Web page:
reperiendi

The Word of God

Posted in Astronomy, Chemistry, Evolution, General physics, History, Poetry, Theocosmology by Mike Stay on 2010 November 3

From desert cliff and mountaintop we trace the wide design,
Strike-slip fault and overthrust and syn and anticline…
We gaze upon creation where erosion makes it known,
And count the countless aeons in the banding of the stone.
Odd, long-vanished creatures and their tracks & shells are found;
Where truth has left its sketches on the slate below the ground.
The patient stone can speak, if we but listen when it talks.
Humans wrote the Bible; God wrote the rocks.

There are those who name the stars, who watch the sky by night,
Seeking out the darkest place, to better see the light.
Long ago, when torture broke the remnant of his will,
Galileo recanted, but the Earth is moving still.
High above the mountaintops, where only distance bars,
The truth has left its footprints in the dust between the stars.
We may watch and study or may shudder and deny,
Humans wrote the Bible; God wrote the sky.

By stem and root and branch we trace, by feather, fang and fur,
How the living things that are descend from things that were.
The moss, the kelp, the zebrafish, the very mice and flies,
These tiny, humble, wordless things–how shall they tell us lies?
We are kin to beasts; no other answer can we bring.
The truth has left its fingerprints on every living thing.
Remember, should you have to choose between them in the strife,
Humans wrote the Bible; God wrote life.

And we who listen to the stars, or walk the dusty grade,
Or break the very atoms down to see how they are made,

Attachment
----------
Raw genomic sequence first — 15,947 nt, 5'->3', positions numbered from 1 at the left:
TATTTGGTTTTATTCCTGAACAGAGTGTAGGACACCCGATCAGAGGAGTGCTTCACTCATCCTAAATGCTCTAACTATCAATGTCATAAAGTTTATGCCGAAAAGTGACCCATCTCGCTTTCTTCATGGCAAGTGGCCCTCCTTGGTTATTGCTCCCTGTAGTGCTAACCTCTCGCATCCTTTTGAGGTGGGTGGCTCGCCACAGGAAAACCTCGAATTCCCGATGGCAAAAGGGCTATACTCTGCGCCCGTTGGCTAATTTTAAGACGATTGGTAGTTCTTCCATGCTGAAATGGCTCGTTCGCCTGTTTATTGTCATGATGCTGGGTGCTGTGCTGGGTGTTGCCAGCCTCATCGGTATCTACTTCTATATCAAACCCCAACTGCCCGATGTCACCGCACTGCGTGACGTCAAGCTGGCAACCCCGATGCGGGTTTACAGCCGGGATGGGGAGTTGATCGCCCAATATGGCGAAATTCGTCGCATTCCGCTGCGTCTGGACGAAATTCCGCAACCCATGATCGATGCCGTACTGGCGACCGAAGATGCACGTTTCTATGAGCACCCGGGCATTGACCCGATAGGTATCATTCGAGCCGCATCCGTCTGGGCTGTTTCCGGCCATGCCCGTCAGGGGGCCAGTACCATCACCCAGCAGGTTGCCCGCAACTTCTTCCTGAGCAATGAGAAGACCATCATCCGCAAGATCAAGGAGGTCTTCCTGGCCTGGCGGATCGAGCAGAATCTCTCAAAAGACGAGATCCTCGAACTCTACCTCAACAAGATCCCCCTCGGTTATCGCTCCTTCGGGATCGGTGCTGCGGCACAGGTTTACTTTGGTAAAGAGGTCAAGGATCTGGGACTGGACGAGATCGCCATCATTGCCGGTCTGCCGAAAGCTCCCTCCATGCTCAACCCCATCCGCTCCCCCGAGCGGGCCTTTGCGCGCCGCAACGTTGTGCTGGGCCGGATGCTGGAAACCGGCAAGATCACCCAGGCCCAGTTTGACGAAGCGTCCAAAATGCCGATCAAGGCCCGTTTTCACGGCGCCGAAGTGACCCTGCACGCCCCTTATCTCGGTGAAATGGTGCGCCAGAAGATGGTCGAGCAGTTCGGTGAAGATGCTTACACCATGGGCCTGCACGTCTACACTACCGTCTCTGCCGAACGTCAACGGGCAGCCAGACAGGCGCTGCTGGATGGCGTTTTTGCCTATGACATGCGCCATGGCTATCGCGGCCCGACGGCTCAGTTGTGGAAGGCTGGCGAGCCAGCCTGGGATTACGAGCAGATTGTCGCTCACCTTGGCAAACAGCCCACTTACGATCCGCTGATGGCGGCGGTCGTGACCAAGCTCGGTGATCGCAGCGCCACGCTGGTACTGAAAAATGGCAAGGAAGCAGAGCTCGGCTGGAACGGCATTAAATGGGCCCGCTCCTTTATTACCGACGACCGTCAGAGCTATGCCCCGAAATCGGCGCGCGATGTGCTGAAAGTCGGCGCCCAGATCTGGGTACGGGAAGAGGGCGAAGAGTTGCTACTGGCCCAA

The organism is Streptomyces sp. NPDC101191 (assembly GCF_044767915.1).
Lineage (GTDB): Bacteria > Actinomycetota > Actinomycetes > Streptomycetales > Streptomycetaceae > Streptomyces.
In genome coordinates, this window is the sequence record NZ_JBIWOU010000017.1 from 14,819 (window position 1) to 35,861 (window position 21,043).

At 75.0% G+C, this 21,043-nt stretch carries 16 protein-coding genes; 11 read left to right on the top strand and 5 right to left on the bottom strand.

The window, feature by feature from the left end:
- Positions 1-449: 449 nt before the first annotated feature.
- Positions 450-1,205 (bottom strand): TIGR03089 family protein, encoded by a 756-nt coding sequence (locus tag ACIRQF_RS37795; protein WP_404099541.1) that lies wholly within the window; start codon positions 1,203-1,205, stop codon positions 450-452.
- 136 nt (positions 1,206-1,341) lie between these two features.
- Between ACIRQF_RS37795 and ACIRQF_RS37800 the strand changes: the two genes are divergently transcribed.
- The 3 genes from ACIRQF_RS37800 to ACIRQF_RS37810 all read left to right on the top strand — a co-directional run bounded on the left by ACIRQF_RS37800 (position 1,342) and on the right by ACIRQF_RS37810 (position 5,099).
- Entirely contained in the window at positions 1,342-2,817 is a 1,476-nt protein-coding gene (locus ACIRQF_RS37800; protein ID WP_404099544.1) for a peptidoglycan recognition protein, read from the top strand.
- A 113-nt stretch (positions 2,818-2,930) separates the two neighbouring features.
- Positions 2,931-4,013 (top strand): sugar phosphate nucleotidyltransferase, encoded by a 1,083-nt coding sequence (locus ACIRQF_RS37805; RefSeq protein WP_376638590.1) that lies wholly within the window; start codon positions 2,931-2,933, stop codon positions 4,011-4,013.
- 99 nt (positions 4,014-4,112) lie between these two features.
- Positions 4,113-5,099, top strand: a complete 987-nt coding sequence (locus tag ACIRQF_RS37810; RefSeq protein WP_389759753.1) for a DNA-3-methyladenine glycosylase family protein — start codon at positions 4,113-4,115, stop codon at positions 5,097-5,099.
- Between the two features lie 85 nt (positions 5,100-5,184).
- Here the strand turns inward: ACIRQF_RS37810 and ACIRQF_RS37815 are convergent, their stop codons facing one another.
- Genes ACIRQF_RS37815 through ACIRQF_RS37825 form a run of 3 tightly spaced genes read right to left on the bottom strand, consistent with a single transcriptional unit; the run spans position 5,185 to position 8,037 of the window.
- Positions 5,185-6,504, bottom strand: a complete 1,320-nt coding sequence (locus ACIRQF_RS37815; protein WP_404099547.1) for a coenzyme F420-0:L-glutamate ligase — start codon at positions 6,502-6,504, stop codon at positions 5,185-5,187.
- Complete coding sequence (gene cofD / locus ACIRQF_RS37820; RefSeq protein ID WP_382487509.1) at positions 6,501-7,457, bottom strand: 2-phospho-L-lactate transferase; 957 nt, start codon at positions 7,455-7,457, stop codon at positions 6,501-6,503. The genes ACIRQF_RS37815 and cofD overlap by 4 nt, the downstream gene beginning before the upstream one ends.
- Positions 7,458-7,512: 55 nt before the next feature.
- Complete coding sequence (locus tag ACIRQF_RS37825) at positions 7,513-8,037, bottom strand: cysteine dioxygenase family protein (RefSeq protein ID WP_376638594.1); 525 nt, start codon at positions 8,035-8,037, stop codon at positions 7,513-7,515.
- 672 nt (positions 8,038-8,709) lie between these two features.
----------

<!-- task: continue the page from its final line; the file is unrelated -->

Or study cells, or living things, seek truth with open hand.
The profoundest act of worship is to try to understand.
Deep in flower and in flesh, in star and soil and seed,
The truth has left its living word for anyone to read.
So turn and look where best you think the story is unfurled.
Humans wrote the Bible; God wrote the world.

-Catherine Faber, The Word of God

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Uto-Aztecan links with Hebrew

Posted in Fun links, History, Theocosmology by Mike Stay on 2008 March 8

http://farms.byu.edu/display.php?table=jbms&id=112

Some excerpts:

“Also worth noting is the relative strength of comparative linguistic evidence. The nature of comparative linguistic evidence provides large bodies of data—several thousand words per language—that is nonforgeable. Ruins and buildings yield some facts, though who built them is not always one of the facts revealed. Words of a translation can be debated endlessly, and written records can feasibly be forged, but no one can fabricate a language family of several Native American tribes speaking a variety of related languages…

“In addition to numerous lexical similarities, some features of Northwest Semitic morphology are still productive in UA, i.e., are still functionally active, such as the masculine plural suffix and niqtal prefix, while much more is fossilized, i.e., nonfunctional “frozen” patterns are detectable such as the feminine plural, qittel forms, hiqtîl and huqtal forms, etc. With that in mind, consider a few of some 1,000 identified similarities between Hebrew and Uto-Aztecan…

“Among Latter-day Saint scholars are a few Semitists, to whom queries regarding the validity of the Semitic data can be directed. As for Latter-day Saint Uto-Aztecanists, I know of no others besides myself. Therefore, because it may be difficult for nonspecialists to assess the merit of proposed linguistic connections, it may be well to mention that I have privately shared this material with five Uto-Aztecanists (linguists who have studied and published in UA linguistics) and four of the five were quite overwhelmed at the quantity and quality of the evidence—two spoke very highly of it; two, in surprise, could hardly speak at all after seeing it; and the fifth did not like the proposal generally, but offered no substantive refutations.”

Week 241

Posted in History, Math, Quantum by Mike Stay on 2006 December 1

LIGO, the Fool’s Golden Ratio and Stonehenge’s Platonic solids 1600 years before Plato.
http://math.ucr.edu/home/baez/week241.html

Killer Asteroids

Posted in Astronomy, History by Mike Stay on 2006 December 1

Large asteroid impacts may be WAY more common than we think.

Dinosaur blood

Posted in Evolution, Fun links, History by Mike Stay on 2006 October 3